Two Ways We All Learn

Pitchers and catchers reported this past week!  My wife rolls her eyes when I get excited about that, but she’s still learning that February-April are usually the most exciting months for us Cubs fans.  Not this year though – Go Cubs!

My staff just finished hosting the regional hockey tournament last weekend.  I really do enjoy watching kids play hockey – my own included – but there is one aspect of the sport that continually drives me crazy.  All weekend long, I watched kids exhibit behavior that wouldn’t be acceptable to most adults had it not happened on the ice during a hockey game.

(Quick disclaimer – my intent isn’t to throw hockey under the proverbial bus today!  It’s just that my involvement in hockey this weekend reminded me of something I’d heard a few years ago that I still try to follow today.  I’m aware that poor behavior happens to some extent in all sports.)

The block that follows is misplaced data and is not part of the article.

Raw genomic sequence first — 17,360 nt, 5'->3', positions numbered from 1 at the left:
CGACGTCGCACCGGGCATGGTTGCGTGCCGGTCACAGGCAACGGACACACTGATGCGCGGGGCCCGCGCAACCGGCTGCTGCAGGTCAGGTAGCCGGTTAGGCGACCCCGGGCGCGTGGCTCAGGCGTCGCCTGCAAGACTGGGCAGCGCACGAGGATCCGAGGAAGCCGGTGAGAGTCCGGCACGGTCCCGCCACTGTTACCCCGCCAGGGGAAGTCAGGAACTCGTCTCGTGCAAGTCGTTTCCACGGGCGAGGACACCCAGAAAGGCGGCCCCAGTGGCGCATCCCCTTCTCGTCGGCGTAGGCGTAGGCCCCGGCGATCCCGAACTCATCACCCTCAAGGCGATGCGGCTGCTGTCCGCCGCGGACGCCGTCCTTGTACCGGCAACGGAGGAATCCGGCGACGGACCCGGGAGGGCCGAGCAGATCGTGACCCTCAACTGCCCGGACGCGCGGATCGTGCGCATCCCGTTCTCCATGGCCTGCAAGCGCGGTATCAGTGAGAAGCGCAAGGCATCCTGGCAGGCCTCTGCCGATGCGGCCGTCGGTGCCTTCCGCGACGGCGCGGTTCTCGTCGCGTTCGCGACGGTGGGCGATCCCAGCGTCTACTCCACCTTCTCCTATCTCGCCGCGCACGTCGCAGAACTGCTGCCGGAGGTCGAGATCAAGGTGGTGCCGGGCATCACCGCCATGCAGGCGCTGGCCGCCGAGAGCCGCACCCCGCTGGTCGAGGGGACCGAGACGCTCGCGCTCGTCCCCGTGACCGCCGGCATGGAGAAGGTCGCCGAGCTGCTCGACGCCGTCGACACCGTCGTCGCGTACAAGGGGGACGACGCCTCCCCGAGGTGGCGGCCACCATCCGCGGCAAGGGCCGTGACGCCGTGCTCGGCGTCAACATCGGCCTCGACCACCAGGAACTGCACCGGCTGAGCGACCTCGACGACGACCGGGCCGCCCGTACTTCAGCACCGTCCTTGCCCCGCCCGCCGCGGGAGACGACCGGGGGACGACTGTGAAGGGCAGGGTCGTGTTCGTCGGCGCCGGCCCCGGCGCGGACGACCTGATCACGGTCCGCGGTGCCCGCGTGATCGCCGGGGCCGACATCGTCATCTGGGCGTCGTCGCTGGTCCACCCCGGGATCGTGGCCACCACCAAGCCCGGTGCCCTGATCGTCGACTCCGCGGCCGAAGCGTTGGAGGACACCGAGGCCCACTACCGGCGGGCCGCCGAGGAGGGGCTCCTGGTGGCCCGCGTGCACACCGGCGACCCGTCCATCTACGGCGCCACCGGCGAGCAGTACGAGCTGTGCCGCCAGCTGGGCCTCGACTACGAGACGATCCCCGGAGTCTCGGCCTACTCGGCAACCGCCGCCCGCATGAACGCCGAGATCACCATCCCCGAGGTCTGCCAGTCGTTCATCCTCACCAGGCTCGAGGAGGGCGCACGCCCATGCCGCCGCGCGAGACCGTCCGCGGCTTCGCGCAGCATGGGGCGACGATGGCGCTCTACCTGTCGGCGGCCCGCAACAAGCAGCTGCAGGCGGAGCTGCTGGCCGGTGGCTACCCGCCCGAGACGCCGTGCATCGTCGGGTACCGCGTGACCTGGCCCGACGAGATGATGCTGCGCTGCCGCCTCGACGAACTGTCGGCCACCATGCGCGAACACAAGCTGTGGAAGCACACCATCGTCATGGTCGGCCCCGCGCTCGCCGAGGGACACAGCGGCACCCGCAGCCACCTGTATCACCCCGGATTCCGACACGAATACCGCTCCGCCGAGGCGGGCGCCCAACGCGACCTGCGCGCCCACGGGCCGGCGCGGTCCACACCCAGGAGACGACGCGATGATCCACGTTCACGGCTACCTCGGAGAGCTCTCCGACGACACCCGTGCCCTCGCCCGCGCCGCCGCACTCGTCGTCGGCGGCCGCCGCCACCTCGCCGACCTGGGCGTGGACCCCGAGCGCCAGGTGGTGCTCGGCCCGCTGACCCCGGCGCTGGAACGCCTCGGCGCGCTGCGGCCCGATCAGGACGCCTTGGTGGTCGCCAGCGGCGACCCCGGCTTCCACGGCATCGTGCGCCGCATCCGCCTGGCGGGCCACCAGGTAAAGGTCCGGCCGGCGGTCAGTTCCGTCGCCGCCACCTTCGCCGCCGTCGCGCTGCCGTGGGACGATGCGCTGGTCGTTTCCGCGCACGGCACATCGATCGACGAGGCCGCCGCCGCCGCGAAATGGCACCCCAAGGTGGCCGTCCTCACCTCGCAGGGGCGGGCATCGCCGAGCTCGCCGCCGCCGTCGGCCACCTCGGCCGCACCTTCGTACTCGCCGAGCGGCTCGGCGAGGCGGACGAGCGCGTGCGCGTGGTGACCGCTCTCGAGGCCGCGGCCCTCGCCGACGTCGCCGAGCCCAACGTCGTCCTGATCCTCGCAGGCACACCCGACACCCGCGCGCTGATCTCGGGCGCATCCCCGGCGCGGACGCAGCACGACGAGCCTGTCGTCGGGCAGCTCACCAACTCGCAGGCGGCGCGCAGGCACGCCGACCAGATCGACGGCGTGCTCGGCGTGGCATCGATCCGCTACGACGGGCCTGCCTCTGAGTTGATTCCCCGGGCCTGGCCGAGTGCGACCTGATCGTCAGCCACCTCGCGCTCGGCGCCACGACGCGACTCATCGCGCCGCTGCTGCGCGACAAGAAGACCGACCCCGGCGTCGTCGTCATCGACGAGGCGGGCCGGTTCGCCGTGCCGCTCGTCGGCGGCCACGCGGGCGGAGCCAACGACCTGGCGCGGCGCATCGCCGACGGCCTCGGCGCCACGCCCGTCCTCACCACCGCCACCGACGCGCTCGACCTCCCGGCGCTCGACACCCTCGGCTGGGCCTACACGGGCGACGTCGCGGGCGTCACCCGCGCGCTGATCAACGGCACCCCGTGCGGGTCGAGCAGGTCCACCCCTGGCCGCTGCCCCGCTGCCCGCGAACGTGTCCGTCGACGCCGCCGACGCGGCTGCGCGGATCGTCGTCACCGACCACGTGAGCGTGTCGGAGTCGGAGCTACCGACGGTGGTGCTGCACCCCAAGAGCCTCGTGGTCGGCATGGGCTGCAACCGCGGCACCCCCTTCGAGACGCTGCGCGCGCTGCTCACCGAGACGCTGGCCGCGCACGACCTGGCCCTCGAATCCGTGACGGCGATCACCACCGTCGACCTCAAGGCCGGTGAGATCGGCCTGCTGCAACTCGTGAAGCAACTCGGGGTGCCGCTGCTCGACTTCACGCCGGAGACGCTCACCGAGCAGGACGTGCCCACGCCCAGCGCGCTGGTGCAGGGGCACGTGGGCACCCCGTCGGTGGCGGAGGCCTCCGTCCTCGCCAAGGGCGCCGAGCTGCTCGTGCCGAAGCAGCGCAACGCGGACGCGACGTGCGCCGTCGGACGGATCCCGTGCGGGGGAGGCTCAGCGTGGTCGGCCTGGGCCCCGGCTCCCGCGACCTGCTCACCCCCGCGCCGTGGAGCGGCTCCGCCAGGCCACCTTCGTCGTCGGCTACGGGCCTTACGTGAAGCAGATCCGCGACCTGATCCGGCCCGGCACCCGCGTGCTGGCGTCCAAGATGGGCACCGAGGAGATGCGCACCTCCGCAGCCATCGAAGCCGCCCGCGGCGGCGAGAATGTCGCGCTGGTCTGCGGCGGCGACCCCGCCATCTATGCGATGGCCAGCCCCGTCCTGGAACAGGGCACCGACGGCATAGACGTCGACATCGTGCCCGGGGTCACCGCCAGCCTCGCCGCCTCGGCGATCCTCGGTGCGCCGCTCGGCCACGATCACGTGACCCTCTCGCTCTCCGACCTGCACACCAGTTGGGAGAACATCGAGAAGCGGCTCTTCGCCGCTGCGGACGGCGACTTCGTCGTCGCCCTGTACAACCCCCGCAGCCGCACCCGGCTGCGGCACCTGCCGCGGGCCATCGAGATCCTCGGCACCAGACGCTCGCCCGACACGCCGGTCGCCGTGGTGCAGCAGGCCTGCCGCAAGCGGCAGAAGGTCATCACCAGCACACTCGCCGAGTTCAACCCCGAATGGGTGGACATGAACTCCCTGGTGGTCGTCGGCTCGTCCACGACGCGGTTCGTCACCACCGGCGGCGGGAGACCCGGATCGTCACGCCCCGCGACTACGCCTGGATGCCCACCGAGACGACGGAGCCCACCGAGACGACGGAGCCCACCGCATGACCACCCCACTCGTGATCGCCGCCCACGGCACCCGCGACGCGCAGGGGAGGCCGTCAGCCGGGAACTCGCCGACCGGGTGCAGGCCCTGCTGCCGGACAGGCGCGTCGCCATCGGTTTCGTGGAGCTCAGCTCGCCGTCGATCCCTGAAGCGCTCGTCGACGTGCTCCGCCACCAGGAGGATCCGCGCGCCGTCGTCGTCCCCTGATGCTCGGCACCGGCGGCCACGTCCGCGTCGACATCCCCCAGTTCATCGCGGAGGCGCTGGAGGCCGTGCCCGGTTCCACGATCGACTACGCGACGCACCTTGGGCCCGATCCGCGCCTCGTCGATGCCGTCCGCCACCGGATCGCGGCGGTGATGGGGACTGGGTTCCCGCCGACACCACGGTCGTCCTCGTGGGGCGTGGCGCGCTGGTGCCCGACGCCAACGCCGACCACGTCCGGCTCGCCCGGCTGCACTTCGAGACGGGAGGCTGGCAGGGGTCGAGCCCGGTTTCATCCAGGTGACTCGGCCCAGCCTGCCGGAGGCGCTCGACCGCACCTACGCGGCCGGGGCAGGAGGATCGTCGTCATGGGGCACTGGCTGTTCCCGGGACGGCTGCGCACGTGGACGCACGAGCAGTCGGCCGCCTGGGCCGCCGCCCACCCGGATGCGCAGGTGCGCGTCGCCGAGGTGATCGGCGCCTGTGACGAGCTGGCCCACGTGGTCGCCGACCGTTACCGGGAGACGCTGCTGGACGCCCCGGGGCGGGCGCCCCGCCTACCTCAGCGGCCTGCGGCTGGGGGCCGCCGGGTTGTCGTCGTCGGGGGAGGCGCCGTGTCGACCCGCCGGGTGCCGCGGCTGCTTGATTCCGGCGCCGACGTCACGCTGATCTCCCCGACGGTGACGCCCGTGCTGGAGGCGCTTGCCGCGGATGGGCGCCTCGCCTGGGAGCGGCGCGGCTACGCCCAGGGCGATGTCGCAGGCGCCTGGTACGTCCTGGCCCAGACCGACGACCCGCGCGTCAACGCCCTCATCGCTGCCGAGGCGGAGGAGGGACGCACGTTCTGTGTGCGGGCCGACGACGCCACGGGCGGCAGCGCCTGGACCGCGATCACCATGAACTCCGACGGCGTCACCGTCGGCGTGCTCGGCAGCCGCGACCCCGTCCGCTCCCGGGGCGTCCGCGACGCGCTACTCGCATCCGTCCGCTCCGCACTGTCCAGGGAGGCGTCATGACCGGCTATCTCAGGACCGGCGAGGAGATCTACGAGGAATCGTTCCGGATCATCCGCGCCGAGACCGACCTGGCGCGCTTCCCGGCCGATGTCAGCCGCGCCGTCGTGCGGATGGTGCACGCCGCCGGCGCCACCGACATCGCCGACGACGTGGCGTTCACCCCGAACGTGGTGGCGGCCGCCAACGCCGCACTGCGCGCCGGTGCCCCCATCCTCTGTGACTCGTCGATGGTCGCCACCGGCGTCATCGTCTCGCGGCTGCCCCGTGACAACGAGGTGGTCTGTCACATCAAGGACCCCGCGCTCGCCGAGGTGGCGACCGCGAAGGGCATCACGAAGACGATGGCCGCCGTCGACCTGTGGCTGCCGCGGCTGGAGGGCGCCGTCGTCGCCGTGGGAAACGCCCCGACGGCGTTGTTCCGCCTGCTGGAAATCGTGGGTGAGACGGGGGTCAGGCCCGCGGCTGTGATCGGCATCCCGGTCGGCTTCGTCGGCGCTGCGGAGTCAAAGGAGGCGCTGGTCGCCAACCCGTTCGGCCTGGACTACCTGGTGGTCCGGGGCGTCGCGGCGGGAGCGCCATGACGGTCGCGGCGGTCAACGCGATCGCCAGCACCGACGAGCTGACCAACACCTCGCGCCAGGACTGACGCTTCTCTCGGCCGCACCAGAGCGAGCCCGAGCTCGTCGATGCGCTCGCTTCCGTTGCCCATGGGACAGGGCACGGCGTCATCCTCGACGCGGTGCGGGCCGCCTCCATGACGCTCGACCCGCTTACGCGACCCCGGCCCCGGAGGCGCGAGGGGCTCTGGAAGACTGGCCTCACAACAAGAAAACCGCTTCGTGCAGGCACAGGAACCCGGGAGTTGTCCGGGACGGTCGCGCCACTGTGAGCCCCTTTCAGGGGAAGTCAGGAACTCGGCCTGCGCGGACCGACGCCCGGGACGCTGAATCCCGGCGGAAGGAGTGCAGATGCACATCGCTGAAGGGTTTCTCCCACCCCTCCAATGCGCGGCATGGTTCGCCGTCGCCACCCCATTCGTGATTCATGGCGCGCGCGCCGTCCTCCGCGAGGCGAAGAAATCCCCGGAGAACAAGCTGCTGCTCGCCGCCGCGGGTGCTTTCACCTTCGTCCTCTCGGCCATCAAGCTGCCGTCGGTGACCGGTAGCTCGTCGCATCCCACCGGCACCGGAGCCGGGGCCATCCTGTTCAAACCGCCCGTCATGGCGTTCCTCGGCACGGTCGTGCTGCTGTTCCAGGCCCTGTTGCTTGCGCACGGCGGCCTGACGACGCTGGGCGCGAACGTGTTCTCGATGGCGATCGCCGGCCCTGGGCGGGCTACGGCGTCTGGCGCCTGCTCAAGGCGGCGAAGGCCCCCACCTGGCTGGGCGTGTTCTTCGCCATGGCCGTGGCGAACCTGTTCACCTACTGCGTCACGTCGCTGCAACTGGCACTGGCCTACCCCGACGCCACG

This weekend, I watched kids chirp constantly at officials, go on profanity laced tirades in the penalty box, give each other extra hacks after the whistle, etc. etc.  Does that happen in other sports?  Sure, from time to time, but not nearly to this frequency.  It’s not tough to understand, though, when I consider the number of hockey dads I saw swearing at officials, yelling at coaches and kids, banging on the glass, etc.  Whenever I bring this up to casual observers, I get the same answer: “Oh, that’s just the hockey mentality.”  There are very few movements to clean this behavior up because it’s “just what happens in hockey.”

Which brings me to my point…